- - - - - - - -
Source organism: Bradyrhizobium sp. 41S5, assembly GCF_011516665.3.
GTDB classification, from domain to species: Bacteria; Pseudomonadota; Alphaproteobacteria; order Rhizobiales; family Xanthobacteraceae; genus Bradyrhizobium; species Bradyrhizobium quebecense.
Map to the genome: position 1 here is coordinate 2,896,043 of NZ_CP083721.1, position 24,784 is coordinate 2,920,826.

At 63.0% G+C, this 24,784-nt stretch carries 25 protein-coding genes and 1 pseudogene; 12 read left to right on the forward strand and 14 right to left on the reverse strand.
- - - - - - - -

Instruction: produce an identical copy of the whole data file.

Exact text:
Source organism: Bradyrhizobium sp. 41S5, assembly GCF_011516665.3.
GTDB classification, from domain to species: Bacteria; Pseudomonadota; Alphaproteobacteria; order Rhizobiales; family Xanthobacteraceae; genus Bradyrhizobium; species Bradyrhizobium quebecense.
Map to the genome: position 1 here is coordinate 2,896,043 of NZ_CP083721.1, position 24,784 is coordinate 2,920,826.

At 63.0% G+C, this 24,784-nt stretch carries 25 protein-coding genes and 1 pseudogene; 12 read left to right on the forward strand and 14 right to left on the reverse strand.